Will a Biden Administration Undermine Recent Progress in the Middle East?

Oct. 27 2020

By slaughtering sacred cows of Middle East policy, the Trump administration has taken such long-overdue steps as recognizing Israeli sovereignty in Golan Heights, while brokering groundbreaking agreements between Israel and Arab countries. Of course, the Obama administration deserves some credit for the latter developments too, as its attempt to realign the U.S. with Iran inadvertently fostered greater cooperation between Israel and the Gulf states. But, asks Danielle Pletka, will Joe Biden, if victorious in the upcoming election, seek to reverse some of these developments?

Arab leaders are already fretting about what a Biden presidency could mean for them. More than the Biden-Harris campaign’s promises to “reassess our relationship with the kingdom, end U.S. support for Saudi Arabia’s war in Yemen, and make sure America does not check its values at the door to sell arms or buy oil,” the greater fear is of the pendulum swinging back to the pre-Trump status quo, and a rebalancing of American policy in the region to favor Iran. As much as anything else, the fear of a renewed American-Iran alliance is driving Sunni Arabs to Israel. Could they be wrong?

Team Biden has made it clear that if Iran comes back into compliance with the Joint Comprehensive Plan of Action, or Iran deal, they will rejoin. But it seems unlikely that anyone from a Biden administration would conduct the aggressive lobbying campaign for Iran that Barack Obama’s hapless Secretary of State John Kerry embraced. Indeed, the more serious risk is not that Biden’s Middle East advisers fall hopelessly in love with the Islamic Republic, as too many of Obama’s negotiators did. It is that they will do nothing in the face of Iranian efforts to dominate the Middle East and that America’s erstwhile allies take their security into their own hands, to dangerous effect.

With an America that ignores both Iranian predations against its own people and turns its back . . . traditional allies, . . . the odds are that regional powers will take it upon themselves to protect their interests in the best way they know how. That began with a new alliance with Jerusalem, but where it could end is anyone’s guess. The last time such fears were in the air, the Saudis escalated their conflict with Yemen. . . . This time they may well turn to other interested global players—Saudi Arabia is now China’s top oil supplier—for weapons and more.

Read more at Dispatch

More about: Barack Obama, Donald Trump, Iran, Joseph Biden, Saudi Arabia, US-Israel relations

How Israel and Its Allies Could Have a Positive Influence on the Biden Administration’s Iran Policy

Nov. 25 2020

While the president-elect has expressed his desire to return the U.S. to the 2015 nuclear agreement with the Islamic Republic, this should not in itself cause worry in Jerusalem; it has never been the Israeli government’s position that a deal with Tehran is undesirable, only that the flaws of the deal negotiated by the Obama administration outweighed its benefits. Thus Yaakov Amidror, Efraim Inbar, and Eran Lerman urge Israel to approach Joe Biden’s national-security team—whose senior members were announced this week—to urge them to act prudently:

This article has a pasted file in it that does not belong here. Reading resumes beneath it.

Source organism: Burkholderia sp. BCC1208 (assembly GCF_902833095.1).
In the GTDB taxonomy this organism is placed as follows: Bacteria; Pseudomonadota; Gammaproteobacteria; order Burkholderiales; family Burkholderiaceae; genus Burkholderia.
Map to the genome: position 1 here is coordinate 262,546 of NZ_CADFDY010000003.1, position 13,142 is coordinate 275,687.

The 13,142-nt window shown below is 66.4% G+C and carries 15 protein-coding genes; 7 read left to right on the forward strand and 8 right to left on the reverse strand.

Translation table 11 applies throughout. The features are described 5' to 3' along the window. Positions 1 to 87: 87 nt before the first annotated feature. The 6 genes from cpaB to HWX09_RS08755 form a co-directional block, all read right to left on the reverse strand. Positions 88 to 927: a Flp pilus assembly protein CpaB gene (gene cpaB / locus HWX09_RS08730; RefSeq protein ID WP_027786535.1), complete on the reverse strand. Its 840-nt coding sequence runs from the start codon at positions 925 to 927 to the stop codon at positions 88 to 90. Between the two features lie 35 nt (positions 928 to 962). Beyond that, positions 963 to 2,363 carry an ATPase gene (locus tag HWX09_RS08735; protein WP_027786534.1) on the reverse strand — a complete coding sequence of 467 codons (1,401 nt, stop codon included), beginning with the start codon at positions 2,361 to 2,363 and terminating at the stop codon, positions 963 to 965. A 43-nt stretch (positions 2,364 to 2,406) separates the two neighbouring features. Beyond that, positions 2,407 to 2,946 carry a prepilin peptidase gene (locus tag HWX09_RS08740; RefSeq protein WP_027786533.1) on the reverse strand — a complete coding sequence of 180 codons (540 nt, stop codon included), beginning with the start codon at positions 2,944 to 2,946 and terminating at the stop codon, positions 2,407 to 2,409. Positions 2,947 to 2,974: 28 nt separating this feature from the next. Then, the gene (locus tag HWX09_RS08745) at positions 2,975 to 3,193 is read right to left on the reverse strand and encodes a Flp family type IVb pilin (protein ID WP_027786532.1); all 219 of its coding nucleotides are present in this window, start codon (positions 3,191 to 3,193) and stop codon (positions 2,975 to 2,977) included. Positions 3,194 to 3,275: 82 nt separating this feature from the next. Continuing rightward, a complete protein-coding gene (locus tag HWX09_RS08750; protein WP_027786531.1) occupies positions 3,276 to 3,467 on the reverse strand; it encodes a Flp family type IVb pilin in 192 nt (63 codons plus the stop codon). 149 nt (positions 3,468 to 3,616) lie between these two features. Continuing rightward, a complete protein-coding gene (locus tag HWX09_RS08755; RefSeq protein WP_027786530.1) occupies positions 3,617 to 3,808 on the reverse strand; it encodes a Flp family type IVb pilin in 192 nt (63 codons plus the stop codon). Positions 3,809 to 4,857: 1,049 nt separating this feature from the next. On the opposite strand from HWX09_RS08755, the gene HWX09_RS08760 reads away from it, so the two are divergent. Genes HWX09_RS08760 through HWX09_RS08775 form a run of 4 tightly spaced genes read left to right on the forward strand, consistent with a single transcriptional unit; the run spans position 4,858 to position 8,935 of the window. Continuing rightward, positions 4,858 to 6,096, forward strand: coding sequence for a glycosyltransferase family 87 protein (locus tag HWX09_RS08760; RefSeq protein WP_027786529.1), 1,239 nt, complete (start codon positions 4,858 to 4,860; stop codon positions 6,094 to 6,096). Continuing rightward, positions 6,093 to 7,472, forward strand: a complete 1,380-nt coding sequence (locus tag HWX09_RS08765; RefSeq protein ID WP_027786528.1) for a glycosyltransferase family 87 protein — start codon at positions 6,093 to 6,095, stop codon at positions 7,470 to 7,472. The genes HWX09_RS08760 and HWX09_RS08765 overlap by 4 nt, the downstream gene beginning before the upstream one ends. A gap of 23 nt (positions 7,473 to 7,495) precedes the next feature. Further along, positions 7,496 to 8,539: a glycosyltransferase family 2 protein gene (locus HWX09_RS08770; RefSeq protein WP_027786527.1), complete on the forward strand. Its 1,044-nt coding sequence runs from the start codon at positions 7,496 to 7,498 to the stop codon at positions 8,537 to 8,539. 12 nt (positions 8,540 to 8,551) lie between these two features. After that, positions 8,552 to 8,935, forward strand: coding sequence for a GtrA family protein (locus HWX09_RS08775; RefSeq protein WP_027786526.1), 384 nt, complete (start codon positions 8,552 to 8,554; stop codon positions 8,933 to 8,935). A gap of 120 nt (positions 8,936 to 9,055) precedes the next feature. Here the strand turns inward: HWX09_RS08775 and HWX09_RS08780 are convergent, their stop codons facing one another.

To the greatest extent possible, such approaches should be made jointly, or in very close coordination with, Israel’s new partners in the Gulf. These countries share Israel’s perspectives on the Iranian regional threat and on the need to block Tehran’s path to nuclear weapons.

For Israel, for Iran-deal skeptics in Washington, and for her partners in the region, the first operational priority is to persuade the incoming U.S. national-security team to maintain full leverage on Iran. Sanctions against Iran should not be lifted as a “gesture” without a verified Iranian return to the status quo ante (at the very least) in terms of low-enriched-uranium stockpiles and ongoing enrichment activities.

In parallel, there may emerge a unique opportunity to close ranks with the French (and with Boris Johnson’s government in London) on the Iranian question. On several issues (above all, the struggle for hegemony in the eastern Mediterranean, against Turkey), Jerusalem, Abu Dhabi, and Paris now see eye-to-eye. On Iran, during the negotiations leading to the [deal] in 2015, the position of France was often the most robust. In 2018, President Macron was willing to reach an operational understanding with Secretary of State Pompeo on [key issues regarding the Islamic Republic’s nuclear activities].

Last but certainly not least, it should be clear to the incoming U.S. national-security team that any attempt to negotiate must be, can be, and (as far as Israel is concerned) firmly will be backed by a credible military threat.

Read more at Jerusalem Institute for Strategy and Security

More about: France, Iran nuclear program, Israeli Security, US-Israel relations